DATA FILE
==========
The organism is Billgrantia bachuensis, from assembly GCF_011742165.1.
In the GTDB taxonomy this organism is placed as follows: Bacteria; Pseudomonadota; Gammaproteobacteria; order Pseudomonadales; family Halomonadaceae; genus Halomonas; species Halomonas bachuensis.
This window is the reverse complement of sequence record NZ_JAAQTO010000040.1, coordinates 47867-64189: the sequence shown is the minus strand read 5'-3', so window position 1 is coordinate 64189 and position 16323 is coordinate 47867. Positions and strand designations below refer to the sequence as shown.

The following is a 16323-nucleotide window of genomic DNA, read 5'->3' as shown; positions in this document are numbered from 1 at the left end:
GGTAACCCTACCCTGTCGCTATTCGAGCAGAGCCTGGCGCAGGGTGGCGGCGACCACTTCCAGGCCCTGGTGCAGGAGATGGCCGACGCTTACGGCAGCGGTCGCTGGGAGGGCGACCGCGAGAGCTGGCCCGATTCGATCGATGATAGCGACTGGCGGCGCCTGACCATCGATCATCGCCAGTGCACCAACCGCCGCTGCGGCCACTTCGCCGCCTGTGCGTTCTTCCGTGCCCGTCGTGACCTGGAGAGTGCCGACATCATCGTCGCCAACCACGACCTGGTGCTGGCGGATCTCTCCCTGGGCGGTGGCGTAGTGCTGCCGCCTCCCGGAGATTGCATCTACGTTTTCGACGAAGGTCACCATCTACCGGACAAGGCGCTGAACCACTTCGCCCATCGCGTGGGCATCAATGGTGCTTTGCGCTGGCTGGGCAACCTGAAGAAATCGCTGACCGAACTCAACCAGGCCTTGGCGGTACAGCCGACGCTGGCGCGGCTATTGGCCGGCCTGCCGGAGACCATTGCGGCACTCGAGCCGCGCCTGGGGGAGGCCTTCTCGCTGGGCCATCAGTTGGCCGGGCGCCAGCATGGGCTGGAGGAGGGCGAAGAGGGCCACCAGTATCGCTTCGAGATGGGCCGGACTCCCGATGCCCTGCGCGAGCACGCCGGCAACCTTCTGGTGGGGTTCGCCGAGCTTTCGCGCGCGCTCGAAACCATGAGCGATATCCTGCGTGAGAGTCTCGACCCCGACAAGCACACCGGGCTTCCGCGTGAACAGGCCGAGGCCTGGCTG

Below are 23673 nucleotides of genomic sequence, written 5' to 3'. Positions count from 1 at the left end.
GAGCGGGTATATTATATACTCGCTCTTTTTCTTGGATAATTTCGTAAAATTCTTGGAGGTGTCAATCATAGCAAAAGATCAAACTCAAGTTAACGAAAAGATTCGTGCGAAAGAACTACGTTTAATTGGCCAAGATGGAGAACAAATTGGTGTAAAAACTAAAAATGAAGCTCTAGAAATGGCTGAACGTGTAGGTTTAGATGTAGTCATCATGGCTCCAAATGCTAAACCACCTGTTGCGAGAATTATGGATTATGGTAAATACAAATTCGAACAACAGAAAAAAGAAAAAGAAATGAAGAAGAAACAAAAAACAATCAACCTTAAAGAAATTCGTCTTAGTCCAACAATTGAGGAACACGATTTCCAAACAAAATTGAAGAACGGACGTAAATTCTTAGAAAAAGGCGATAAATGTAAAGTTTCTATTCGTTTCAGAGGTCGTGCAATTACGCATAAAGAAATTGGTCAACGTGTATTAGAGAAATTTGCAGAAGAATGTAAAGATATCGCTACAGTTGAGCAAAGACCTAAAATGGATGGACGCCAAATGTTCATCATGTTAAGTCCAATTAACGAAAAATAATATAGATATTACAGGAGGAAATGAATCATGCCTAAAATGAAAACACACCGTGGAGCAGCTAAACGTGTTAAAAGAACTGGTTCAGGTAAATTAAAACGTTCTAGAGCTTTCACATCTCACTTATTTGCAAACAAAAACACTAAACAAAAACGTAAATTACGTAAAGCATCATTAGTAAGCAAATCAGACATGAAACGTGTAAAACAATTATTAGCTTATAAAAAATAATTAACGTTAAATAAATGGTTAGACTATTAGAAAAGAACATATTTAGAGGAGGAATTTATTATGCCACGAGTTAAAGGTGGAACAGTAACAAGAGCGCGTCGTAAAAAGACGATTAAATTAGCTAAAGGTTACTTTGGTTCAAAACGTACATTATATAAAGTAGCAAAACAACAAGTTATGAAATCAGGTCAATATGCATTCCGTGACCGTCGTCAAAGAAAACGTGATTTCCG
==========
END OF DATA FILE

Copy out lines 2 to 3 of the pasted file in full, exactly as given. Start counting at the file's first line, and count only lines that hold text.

In the GTDB taxonomy this organism is placed as follows: Bacteria; Pseudomonadota; Gammaproteobacteria; order Pseudomonadales; family Halomonadaceae; genus Halomonas; species Halomonas bachuensis.
This window is the reverse complement of sequence record NZ_JAAQTO010000040.1, coordinates 47867-64189: the sequence shown is the minus strand read 5'-3', so window position 1 is coordinate 64189 and position 16323 is coordinate 47867. Positions and strand designations below refer to the sequence as shown.